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Letter to the Editor

Mr Jakubovski and Dr Bloch Reply

Ewgeni Jakubovski, MA; and Michael H. Bloch, MD, MS

Published: March 25, 2015

See Letter by Jain et al and Article by Jakubovski and Bloch

Mr Jakubovski and Dr Bloch Reply

To the Editor: We thank Dr Jain and colleagues for their interest in our recent article.1 The article written by Jain et al2 represents excellent complementary reading to our article. Although published prior to our article, their article was not MeSH indexed by the National Library of Medicine until February 22, 2014, long after our article was slated for publication. Unfortunately, this delay prevented our having the opportunity to comment on their work in our publication. We thank Jain et al and JCP for giving us the opportunity here to comment on the similarities and differences between our findings and their work.

We agree with Jain and colleagues that the likely sources of differences in results between the articles are (1) the inclusion of different baseline predictor variables between studies, (2) the restriction of our sample to those who actually completed 8 weeks of citalopram treatment, and (3) different definitions of remission between the studies. We do not wish to debate Dr Jain’s group regarding whose methodology is better, and we agree with them that their analysis of the data is also methodologically sound. Although Jain et al and our group made different choices regarding whether to examine for predictors of outcome in those who actually completed the treatment versus those who received citalopram treatment, these are both worthwhile questions for exploration.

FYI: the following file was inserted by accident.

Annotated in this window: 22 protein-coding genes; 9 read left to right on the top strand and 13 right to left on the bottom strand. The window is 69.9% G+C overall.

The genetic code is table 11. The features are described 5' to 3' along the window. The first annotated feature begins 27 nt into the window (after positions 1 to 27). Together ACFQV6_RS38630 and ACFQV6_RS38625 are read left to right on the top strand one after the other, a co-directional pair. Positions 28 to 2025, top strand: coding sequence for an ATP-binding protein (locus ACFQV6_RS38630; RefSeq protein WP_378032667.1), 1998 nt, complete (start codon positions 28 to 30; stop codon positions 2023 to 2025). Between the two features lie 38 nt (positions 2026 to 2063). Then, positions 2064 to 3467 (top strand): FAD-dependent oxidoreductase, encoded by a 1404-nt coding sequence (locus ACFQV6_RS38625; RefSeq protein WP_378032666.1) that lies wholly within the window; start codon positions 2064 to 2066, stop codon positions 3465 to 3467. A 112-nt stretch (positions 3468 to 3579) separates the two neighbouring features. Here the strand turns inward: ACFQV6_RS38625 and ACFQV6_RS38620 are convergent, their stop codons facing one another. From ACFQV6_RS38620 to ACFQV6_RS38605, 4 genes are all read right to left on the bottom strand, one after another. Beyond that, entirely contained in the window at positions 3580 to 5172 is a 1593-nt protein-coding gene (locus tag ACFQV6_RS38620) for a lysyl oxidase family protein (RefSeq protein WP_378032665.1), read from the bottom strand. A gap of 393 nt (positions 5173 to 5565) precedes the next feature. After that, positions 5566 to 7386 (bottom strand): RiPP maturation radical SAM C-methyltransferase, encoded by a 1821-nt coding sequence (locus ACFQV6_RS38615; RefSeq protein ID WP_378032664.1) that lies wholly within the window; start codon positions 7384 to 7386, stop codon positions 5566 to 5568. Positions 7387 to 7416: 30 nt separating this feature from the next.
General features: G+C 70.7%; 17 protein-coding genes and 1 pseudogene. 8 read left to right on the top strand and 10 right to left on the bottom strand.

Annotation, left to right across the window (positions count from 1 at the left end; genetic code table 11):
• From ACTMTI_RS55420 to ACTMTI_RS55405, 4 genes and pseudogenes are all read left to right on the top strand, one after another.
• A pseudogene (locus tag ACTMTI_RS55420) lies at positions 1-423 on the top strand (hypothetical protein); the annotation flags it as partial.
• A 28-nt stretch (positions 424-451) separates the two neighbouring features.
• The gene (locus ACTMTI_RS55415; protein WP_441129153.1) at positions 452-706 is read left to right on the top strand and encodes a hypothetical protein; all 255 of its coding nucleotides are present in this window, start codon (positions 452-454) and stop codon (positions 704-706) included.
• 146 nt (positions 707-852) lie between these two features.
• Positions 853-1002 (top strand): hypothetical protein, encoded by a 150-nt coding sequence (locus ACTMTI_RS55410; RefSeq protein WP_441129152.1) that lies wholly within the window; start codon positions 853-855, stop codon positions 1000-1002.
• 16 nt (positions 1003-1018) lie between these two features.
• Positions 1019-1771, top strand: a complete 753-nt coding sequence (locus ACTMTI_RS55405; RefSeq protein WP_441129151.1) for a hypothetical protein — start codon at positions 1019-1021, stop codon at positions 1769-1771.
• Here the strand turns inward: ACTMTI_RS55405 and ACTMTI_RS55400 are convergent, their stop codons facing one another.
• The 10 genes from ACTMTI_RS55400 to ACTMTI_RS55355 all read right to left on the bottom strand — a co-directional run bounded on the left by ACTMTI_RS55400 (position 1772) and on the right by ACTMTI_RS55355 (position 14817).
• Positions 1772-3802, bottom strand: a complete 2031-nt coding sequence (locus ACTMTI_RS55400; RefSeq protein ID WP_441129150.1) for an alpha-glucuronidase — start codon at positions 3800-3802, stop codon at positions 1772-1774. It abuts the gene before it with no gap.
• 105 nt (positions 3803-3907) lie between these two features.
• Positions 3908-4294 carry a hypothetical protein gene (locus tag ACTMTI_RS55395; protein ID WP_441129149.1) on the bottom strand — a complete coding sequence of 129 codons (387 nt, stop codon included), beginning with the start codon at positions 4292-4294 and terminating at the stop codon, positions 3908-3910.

We also welcome the opportunity to clear up any confusion regarding the relative importance of socioeconomic predictors and traditional clinical predictors in predicting selective serotonin reuptake inhibitor treatment outcome in major depressive disorder. In our article, we wrote, “Socioeconomic measures, such as income, employment status, and education, were the best predictors of treatment response and more discriminative than clinical attributes, such as past medication response, severity and duration of depression, comorbid psychiatric diagnoses, and substance use.”1(p742) This finding is consistent across both our results (most discriminant predictor for response was income and for remission was employment status) and Jain and colleagues’ 2 secondary analysis of the Sequenced Treatment Alternatives to Relieve Depression (STAR*D) data, in which income (remission) and education level (response) were the most discriminative predictors of citalopram outcomes.